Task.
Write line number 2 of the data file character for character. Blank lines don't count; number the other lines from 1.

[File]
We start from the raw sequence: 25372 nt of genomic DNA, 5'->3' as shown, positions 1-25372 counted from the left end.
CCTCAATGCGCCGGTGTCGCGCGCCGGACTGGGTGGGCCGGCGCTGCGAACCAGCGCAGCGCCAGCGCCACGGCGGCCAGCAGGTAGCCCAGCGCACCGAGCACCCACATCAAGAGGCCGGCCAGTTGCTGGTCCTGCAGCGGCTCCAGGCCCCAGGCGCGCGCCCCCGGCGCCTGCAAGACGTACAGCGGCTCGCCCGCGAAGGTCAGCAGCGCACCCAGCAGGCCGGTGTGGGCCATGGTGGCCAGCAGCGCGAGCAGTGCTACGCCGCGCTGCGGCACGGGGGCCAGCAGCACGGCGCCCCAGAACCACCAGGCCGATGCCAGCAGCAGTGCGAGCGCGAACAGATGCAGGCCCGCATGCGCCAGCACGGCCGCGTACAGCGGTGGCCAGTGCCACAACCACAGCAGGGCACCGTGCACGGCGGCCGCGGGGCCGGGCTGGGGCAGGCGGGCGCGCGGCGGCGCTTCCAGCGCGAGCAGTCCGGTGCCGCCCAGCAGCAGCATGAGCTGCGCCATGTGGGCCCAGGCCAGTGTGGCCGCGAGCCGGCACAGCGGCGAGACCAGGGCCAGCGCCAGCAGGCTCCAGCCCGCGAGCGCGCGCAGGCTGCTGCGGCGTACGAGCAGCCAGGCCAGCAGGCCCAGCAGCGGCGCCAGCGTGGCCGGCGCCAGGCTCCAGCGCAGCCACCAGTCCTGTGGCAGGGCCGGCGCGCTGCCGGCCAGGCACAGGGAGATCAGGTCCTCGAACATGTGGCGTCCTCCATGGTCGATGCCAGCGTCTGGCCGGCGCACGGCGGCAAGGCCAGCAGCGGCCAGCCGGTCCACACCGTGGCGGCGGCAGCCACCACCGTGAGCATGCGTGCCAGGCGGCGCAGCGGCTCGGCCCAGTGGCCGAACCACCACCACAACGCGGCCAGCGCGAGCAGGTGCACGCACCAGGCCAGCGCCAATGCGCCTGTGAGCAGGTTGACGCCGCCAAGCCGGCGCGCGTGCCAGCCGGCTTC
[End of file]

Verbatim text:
CCTCAATGCGCCGGTGTCGCGCGCCGGACTGGGTGGGCCGGCGCTGCGAACCAGCGCAGCGCCAGCGCCACGGCGGCCAGCAGGTAGCCCAGCGCACCGAGCACCCACATCAAGAGGCCGGCCAGTTGCTGGTCCTGCAGCGGCTCCAGGCCCCAGGCGCGCGCCCCCGGCGCCTGCAAGACGTACAGCGGCTCGCCCGCGAAGGTCAGCAGCGCACCCAGCAGGCCGGTGTGGGCCATGGTGGCCAGCAGCGCGAGCAGTGCTACGCCGCGCTGCGGCACGGGGGCCAGCAGCACGGCGCCCCAGAACCACCAGGCCGATGCCAGCAGCAGTGCGAGCGCGAACAGATGCAGGCCCGCATGCGCCAGCACGGCCGCGTACAGCGGTGGCCAGTGCCACAACCACAGCAGGGCACCGTGCACGGCGGCCGCGGGGCCGGGCTGGGGCAGGCGGGCGCGCGGCGGCGCTTCCAGCGCGAGCAGTCCGGTGCCGCCCAGCAGCAGCATGAGCTGCGCCATGTGGGCCCAGGCCAGTGTGGCCGCGAGCCGGCACAGCGGCGAGACCAGGGCCAGCGCCAGCAGGCTCCAGCCCGCGAGCGCGCGCAGGCTGCTGCGGCGTACGAGCAGCCAGGCCAGCAGGCCCAGCAGCGGCGCCAGCGTGGCCGGCGCCAGGCTCCAGCGCAGCCACCAGTCCTGTGGCAGGGCCGGCGCGCTGCCGGCCAGGCACAGGGAGATCAGGTCCTCGAACATGTGGCGTCCTCCATGGTCGATGCCAGCGTCTGGCCGGCGCACGGCGGCAAGGCCAGCAGCGGCCAGCCGGTCCACACCGTGGCGGCGGCAGCCACCACCGTGAGCATGCGTGCCAGGCGGCGCAGCGGCTCGGCCCAGTGGCCGAACCACCACCACAACGCGGCCAGCGCGAGCAGGTGCACGCACCAGGCCAGCGCCAATGCGCCTGTGAGCAGGTTGACGCCGCCAAGCCGGCGCGCGTGCCAGCCGGCTTC